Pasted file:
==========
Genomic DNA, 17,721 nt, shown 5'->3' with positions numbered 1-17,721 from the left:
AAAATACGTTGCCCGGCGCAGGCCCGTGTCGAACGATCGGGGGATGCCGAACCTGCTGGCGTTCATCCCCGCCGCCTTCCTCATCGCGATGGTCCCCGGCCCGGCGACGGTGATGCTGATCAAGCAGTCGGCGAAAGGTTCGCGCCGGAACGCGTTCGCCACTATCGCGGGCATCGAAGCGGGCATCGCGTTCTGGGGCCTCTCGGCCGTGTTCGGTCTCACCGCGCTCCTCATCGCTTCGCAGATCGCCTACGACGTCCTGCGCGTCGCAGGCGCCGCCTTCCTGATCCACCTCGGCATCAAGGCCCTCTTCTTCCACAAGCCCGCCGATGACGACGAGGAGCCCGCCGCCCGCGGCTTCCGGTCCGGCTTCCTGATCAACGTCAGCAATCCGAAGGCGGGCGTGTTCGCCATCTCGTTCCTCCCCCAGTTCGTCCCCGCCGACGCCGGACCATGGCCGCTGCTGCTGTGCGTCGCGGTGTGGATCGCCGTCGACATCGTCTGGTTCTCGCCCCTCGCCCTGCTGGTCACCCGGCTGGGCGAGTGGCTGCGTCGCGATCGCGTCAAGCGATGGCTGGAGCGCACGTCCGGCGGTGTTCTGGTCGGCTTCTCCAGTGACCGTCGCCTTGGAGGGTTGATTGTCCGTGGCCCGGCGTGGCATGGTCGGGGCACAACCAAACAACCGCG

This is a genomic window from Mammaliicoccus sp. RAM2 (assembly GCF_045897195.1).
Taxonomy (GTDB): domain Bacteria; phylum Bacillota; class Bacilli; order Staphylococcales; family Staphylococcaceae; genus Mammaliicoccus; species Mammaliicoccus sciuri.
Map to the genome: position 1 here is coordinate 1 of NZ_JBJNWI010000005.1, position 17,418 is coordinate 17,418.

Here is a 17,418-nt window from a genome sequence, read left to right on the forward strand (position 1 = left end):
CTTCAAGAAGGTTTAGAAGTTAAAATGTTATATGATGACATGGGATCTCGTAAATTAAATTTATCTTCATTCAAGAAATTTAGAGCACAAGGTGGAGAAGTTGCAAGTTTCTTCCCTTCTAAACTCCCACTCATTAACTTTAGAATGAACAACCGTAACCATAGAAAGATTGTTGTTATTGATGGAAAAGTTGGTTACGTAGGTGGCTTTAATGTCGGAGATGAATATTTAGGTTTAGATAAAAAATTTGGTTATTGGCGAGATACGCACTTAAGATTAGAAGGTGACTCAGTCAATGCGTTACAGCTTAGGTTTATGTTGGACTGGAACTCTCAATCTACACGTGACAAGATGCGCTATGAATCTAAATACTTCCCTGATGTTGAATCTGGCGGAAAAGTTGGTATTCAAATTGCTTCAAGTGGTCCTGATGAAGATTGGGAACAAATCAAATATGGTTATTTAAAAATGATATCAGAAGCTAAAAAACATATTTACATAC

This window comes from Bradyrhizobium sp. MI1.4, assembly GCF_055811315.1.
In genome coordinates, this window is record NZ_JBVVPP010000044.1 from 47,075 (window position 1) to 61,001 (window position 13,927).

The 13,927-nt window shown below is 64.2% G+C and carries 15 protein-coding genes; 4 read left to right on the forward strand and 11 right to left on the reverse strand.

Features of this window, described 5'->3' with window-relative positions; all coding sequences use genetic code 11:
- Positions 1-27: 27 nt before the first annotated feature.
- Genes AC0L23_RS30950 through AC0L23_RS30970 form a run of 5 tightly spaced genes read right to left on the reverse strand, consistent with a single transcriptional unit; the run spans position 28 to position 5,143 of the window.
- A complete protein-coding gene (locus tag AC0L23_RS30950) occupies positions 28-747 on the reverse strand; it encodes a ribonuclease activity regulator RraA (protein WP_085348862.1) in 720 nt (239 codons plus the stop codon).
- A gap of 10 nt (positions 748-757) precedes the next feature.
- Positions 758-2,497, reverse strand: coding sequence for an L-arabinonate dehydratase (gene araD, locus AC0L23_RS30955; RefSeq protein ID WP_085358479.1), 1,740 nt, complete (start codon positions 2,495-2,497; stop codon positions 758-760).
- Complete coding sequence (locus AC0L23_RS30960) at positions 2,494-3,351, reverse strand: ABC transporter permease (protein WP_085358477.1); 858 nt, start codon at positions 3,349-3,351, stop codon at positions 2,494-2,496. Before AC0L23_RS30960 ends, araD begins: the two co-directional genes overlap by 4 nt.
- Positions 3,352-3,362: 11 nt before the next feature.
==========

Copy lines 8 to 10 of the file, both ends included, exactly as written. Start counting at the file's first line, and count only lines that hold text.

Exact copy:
This window comes from Bradyrhizobium sp. MI1.4, assembly GCF_055811315.1.
In genome coordinates, this window is record NZ_JBVVPP010000044.1 from 47,075 (window position 1) to 61,001 (window position 13,927).

The 13,927-nt window shown below is 64.2% G+C and carries 15 protein-coding genes; 4 read left to right on the forward strand and 11 right to left on the reverse strand.